Pregnancy and COVID-19 vaccine concerns answered

Julie Smith, with the Sentara RMH Family Birthing Center, said 10 to 25 percent of all...
Julie Smith, with the Sentara RMH Family Birthing Center, said 10 to 25 percent of all clinically recognized pregnancies will end in a miscarriage.(WHSV)
Published: Jan. 22, 2021 at 5:30 PM CST
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HUNTSVILLE, Ala. (WAFF) - Now that the COVID-19 vaccine distribution is ramping up across the country, pregnant and breastfeeding women have many questions about the risks and benefits.

Our Kate Smith took some of those questions to an OB/GYN with Huntsville Hospital.

“They are nervous about it and asking is it safe?” said Dr. Whitney Dunham with Huntsville Hospital. “You have to consider what would happen if I got the virus versus if I got the vaccine?”

Despite being an ‘at risk’ population, pregnant women are not included in the early phases of the vaccination process in the state of Alabama.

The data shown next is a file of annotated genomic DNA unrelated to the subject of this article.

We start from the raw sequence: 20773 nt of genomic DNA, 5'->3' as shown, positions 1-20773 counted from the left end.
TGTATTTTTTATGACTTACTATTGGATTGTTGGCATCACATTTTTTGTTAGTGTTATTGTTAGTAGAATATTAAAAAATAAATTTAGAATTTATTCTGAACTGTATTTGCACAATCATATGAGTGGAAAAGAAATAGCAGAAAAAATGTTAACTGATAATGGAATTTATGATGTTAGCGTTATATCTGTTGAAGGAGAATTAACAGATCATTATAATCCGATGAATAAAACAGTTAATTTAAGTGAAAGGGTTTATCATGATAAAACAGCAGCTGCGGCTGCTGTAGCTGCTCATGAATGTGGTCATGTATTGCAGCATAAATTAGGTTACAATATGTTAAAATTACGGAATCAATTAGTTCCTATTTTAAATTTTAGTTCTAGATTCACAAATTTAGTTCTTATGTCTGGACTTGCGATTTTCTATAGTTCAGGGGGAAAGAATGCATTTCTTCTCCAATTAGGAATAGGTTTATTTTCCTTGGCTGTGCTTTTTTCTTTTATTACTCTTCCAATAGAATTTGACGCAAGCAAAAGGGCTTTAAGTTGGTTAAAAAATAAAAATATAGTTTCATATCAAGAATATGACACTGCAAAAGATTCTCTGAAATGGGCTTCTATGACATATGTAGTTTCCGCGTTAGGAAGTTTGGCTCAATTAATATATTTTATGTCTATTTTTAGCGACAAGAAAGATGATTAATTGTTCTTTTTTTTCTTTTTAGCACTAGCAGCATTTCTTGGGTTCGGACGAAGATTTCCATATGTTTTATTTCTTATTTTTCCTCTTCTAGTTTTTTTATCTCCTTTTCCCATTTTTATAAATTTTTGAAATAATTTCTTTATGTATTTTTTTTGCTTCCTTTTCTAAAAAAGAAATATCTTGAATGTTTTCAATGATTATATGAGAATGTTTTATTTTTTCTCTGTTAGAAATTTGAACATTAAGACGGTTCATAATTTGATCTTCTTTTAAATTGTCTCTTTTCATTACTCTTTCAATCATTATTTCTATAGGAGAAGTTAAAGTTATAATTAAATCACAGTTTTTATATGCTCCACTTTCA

“They are in the 1C group.”

Doctor Dunham said direct knowledge between the vaccine and pregnancy is currently limited. The Moderna and Pfizer vaccine trials did not include pregnant or breastfeeding women.

But she said that’s not unusual. “It is not typical for us to do studies on pregnant women. You don’t want to do studies on the unknown in the case where you have a mom who is pregnant with a baby, now you have two lives at risk.”

Doctor Dunham said there is no indication that the vaccine would harm you or the baby in anyway.

“Genetically the baby is not going to be affected or pregnant women or those who are going to become pregnant. It is not going to affect fertility so if you are trying to become pregnant it is not going to change that at all.”

When the vaccine does become available for the general public, Dr. Dunham said she will recommend her expecting or breast-feeding mothers to get the vaccine, with the reminder that the COVID-19 vaccine should be taken two weeks apart from other vaccinations.

“If you are getting another vaccination, because in pregnancy there are a few others you end up getting. There should be at least a two-week window between vaccinations. So, lets say you are getting the flu vaccine, you have to wait two weeks before you get the COVID-19 vaccine.”

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